Life is like an octopus. The minute we get one flailing arm nailed down to the turf, another one comes bounding up from the dirt, madly swinging its suction-cups of distress into mid-air with no hope of any serenity or control.
My great-grandmother (who we called Nana) used to say, “There’s never the perfect situation, dear.” Or, as I like to put it, nobody escapes.
Our humanity is constructed in particular way—a way in which, it feels like life shows up to test us. It’s just the way the world is wired. And though it’s been a popular spiritual idea to say that we’re all here to learn lessons—and of course we are—it’s annoying as hell to hear that on the days when life has slammed us to the turf.
And that’s where art comes in. The thing about art is that it’s nonlinear. It’s not a multiple-choice, check off the box, A to B to C experience. It requires us to get comfortable with the amoeba-like shapes of early efforts. It requires us to get familiar with failure. It requires that we try, and try again. It asks of us look beyond the regular, and the average, and the conditional thought processes, and see something else—to keep going and keep looking even when we think there’s no place to look. It asks us to trust.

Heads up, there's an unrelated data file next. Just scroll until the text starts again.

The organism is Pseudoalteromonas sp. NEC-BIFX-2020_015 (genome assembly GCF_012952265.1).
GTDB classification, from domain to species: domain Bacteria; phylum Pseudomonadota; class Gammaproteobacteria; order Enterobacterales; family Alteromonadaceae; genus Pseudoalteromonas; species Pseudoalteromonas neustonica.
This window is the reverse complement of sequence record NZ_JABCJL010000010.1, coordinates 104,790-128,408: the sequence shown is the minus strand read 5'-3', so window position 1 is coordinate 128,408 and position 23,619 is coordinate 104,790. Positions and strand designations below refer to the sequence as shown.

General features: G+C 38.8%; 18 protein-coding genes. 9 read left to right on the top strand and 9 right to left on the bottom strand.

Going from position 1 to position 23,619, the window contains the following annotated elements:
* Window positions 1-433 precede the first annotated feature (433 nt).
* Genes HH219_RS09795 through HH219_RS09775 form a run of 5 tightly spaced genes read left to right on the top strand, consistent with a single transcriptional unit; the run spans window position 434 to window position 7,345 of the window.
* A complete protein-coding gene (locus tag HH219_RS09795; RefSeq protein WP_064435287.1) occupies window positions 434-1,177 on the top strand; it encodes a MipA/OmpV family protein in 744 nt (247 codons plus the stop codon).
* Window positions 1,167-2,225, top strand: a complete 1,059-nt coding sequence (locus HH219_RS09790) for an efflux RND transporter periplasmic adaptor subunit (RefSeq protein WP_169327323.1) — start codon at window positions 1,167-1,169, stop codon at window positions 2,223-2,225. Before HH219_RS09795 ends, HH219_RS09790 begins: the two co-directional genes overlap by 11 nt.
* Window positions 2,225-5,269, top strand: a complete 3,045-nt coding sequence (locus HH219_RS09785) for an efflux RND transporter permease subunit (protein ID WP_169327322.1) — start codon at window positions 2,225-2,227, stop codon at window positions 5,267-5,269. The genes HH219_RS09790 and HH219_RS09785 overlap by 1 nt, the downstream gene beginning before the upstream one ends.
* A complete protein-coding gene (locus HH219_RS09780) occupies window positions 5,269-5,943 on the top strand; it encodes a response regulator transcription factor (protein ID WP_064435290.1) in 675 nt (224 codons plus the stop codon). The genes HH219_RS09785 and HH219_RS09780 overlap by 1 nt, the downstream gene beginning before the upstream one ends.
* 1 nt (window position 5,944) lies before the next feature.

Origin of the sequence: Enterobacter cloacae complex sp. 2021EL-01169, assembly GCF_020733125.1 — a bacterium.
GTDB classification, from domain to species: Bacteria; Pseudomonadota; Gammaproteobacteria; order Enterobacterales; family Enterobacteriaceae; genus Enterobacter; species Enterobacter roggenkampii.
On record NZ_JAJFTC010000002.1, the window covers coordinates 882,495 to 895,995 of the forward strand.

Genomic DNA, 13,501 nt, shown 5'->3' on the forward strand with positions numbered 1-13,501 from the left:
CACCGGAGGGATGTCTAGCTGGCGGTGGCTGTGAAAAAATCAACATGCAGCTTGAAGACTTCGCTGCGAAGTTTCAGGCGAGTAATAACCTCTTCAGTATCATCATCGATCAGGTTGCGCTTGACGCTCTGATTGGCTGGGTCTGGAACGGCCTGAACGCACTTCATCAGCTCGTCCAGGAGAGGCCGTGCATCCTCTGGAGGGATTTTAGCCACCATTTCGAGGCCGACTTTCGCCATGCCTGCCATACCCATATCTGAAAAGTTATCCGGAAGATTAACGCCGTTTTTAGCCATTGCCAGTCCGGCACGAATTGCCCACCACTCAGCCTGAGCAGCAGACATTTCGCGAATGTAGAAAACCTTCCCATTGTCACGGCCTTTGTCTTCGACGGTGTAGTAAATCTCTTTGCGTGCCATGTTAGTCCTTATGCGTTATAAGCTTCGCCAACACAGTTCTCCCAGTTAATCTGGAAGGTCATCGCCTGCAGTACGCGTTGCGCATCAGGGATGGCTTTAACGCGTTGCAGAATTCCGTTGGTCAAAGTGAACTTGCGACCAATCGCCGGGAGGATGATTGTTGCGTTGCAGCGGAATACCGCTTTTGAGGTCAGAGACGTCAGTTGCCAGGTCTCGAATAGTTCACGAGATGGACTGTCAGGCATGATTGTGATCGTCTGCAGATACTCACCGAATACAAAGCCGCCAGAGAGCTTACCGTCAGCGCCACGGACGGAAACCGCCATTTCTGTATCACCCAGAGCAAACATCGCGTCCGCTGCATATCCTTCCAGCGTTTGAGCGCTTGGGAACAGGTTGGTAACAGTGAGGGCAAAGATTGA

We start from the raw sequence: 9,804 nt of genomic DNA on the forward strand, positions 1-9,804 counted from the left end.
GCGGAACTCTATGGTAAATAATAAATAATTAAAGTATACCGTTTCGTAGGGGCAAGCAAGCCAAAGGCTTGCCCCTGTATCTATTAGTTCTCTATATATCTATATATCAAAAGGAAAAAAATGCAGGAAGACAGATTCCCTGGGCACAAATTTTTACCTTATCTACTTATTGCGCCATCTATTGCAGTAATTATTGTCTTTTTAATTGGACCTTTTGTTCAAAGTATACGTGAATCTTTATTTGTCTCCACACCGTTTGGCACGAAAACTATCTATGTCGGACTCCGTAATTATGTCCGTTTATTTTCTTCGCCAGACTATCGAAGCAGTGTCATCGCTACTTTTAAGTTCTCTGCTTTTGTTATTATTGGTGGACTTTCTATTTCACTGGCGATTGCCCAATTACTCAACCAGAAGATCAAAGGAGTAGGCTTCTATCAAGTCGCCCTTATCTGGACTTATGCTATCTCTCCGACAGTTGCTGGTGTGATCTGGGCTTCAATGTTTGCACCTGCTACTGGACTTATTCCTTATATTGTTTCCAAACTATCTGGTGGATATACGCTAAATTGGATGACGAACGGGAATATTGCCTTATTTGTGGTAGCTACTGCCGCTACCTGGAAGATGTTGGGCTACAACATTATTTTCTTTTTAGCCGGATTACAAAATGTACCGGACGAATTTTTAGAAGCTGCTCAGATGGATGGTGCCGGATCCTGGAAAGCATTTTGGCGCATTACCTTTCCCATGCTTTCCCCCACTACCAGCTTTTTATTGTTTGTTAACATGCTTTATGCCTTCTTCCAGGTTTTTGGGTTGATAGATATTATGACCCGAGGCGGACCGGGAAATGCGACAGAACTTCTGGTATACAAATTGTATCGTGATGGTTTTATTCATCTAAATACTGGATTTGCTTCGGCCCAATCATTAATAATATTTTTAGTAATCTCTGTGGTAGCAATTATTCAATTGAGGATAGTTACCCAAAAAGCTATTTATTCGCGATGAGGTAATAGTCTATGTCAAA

Making art means that we don’t “know” before we begin. Oftentimes we still don’t have a clue when we’re halfway through, or even near the end of a project. But we work anyway. We work to discover the intuition and the grace that comes from trusting ourselves, from trusting that doorways appear, even we think they won’t.
Blasting the abstract canvas with sundrenched yellow and fiery red and topaz, even when you think you’re going to finish with gold hues, means you have to trust your own sense of composition. Sculpting a four foot high hammered metal sculpture, even when you have no idea how you’re going to make the thing stand, means you have to trust your artistic vision. Constructing an eight foot high wooden installation piece, when you have no idea where you’re going to put it, requires listening to what’s calling you, and courage. In other words, art teaches us to trust the process.
So then, when we’re back in the whirring blender of life, we can remember that doorways appear. They often don’t appear where we think they will appear, or where we want them to. They often look completely upside down and backwards—they appear in different textures, and land in our face-front visual-fields in unrecognizable structures. But even when we don’t know how they got there, there they are.
Doorways that open to a new place—an unseen and unknown place— materialize for us time and time again in art, just as they will for us in life, simply because we are willing to keep walking, and to trust. And that artistic lesson is a real-world faith foundation we can build a life upon.
Life shows up. Doorways appear. And all we have to do is show up.